Fleet and commercial drivers distracted by mobile devices cause tens of thousands of accidents every year, claiming lives and costing billions of dollars in property damage, lawsuits, and insurance claims and premium increases.

There were 40,000 traffic deaths in the U.S. in 2017. With more and more commercial vehicles in transit, the problem of distracted driving is a serious concern for any organization that sends drivers out onto the road. It could be fleet or transit systems, logistics or transport companies, field service organizations, or anyone whose business depends heavily on commercial vehicles.

Defining ‘distracted’

Distracted driving, defined as any activity that diverts attention away from the road, falls into three general categories:

  • Manual: When you move your hands away from the steering wheel
  • Visual: When you focus your eyes away from the road
  • Cognitive: When your mind wanders away from your driving.

Texting – which pretty much everyone agrees is the biggest and most deadly of driving distractions today – involves all three of those categories. If you’re driving 55 miles per hour and take your eyes off the road for five seconds to read a text or try to type one out, you have driven more than the length of a football field before you look up again.

But even talking on a mobile phone can impair a driver just as seriously as if they were driving intoxicated at a blood-alcohol level of .08 percent.

Safety is critical for many reasons, chief among them saving lives and avoiding injuries. No company wants to see their drivers hurt or those drivers to cause anyone else’s injury. But there are financial concerns as well.

Accidents mean injuries and property damage, which means vehicles and drivers are taken out of service and companies have to contend with insurance claims and sometimes lawsuits. And insurance rates go up, affecting costs.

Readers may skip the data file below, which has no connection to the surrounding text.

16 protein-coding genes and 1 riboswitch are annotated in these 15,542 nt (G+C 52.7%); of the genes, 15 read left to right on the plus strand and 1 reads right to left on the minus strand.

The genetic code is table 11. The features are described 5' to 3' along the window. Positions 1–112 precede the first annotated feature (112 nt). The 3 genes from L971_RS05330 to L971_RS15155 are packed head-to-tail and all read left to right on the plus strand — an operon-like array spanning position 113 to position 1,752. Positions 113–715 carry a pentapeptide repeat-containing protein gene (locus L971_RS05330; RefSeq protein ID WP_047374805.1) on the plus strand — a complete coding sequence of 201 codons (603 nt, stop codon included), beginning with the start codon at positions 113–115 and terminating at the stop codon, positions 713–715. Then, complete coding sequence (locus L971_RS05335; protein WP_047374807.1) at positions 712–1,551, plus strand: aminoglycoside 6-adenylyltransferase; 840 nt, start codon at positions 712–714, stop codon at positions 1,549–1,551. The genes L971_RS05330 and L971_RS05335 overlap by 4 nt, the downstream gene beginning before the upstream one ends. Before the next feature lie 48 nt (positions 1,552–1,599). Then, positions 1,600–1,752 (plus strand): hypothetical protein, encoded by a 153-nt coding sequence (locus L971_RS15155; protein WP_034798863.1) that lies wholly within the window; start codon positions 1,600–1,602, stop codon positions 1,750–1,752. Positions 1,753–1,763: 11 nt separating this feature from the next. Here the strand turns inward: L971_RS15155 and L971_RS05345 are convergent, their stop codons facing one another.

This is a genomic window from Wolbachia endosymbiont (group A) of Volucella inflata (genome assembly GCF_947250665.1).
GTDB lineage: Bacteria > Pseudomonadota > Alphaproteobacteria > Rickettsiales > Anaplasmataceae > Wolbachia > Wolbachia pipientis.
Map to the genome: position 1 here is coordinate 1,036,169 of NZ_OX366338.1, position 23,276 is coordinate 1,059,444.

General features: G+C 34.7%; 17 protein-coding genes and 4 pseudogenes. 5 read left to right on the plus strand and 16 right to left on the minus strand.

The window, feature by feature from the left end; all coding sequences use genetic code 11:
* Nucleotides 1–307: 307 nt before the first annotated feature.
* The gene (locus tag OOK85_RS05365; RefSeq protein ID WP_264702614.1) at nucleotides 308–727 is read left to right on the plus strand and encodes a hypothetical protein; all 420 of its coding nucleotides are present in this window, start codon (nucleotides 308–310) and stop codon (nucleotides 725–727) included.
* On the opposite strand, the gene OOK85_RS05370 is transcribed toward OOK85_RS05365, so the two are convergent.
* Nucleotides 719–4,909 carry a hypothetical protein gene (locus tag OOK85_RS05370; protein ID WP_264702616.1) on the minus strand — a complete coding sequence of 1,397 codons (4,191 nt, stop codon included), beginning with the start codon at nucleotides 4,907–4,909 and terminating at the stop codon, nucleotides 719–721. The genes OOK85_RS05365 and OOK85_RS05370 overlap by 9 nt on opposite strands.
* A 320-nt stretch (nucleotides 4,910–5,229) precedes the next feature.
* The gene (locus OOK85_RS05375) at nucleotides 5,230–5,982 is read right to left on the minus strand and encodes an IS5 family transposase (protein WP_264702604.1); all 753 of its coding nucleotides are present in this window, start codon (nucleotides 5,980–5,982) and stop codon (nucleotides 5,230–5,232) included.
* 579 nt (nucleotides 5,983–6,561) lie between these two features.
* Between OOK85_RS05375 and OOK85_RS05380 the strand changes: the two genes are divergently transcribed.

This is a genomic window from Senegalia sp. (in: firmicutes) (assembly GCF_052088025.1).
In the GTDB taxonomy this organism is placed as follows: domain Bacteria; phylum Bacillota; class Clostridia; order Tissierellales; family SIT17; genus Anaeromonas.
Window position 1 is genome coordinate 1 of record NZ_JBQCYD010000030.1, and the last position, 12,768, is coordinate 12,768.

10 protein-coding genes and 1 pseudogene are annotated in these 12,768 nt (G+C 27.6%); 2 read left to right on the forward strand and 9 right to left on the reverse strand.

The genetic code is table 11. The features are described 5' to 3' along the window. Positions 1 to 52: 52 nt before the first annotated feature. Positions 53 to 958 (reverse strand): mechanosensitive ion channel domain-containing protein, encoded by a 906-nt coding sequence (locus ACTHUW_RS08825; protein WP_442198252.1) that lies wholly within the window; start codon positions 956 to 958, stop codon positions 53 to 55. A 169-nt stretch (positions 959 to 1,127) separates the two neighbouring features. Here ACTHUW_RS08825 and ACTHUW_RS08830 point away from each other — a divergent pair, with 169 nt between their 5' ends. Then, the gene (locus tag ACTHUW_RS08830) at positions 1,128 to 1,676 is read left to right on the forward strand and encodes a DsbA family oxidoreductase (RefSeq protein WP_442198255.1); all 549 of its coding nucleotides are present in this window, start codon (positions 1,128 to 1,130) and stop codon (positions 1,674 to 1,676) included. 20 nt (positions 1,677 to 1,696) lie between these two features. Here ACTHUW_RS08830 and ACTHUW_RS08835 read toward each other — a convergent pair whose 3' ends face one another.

Technology to the rescue

April is National Distracted Driving Awareness Month, and a good time to look at the ways technology can address this daunting problem.

There are app-based approaches to the issue of distracted driving, such as “do not disturb” features or applications that restrict use of the phone if a vehicle is moving at a certain speed. The problem with techniques such as this is that they aren’t really commercial grade and aren’t hard to circumvent.

Sprint offers its Associate PLEDGE solution, the only network-centric method of keeping mobile phones from becoming a source of distraction for commercial drivers. It locks the phone screen while the vehicle and device are in motion. And if calls or messages come in while the device is locked, they are routed straight to voicemail or to designated company representatives.

Drivers focus on the road, and if they want to retrieve and respond to those messages they can take their time to find a place where they can safely get off the road and out of the flow of traffic.

Policies specific to each driver and their responsibilities can be implemented and enforced, without the drivers’ ability to bypass the restrictions. The policies can also allow exceptions for emergencies.

The solution is part of a larger fleet management approach to driver safety. Using telematics, a company can track driver behavior to be sure that everyone who hits the road is doing it in a safe and law-abiding way.

With the ability to track a vehicle’s movements, a company can find out if any vehicles in its fleet are exceeding the speed limit – illegal and potentially unsafe – or if they are idling excessively, suggesting drivers aren’t working efficiently. Those behaviors can then be addressed by fleet managers.

But perhaps most importantly, a company can also determine if its drivers are making quick stops or repeated swerving, both signs of potential driver distraction.

If distraction is determined to be a problem for a company, it can take the next step and implement a distracted driver solution such as Associate PLEDGE.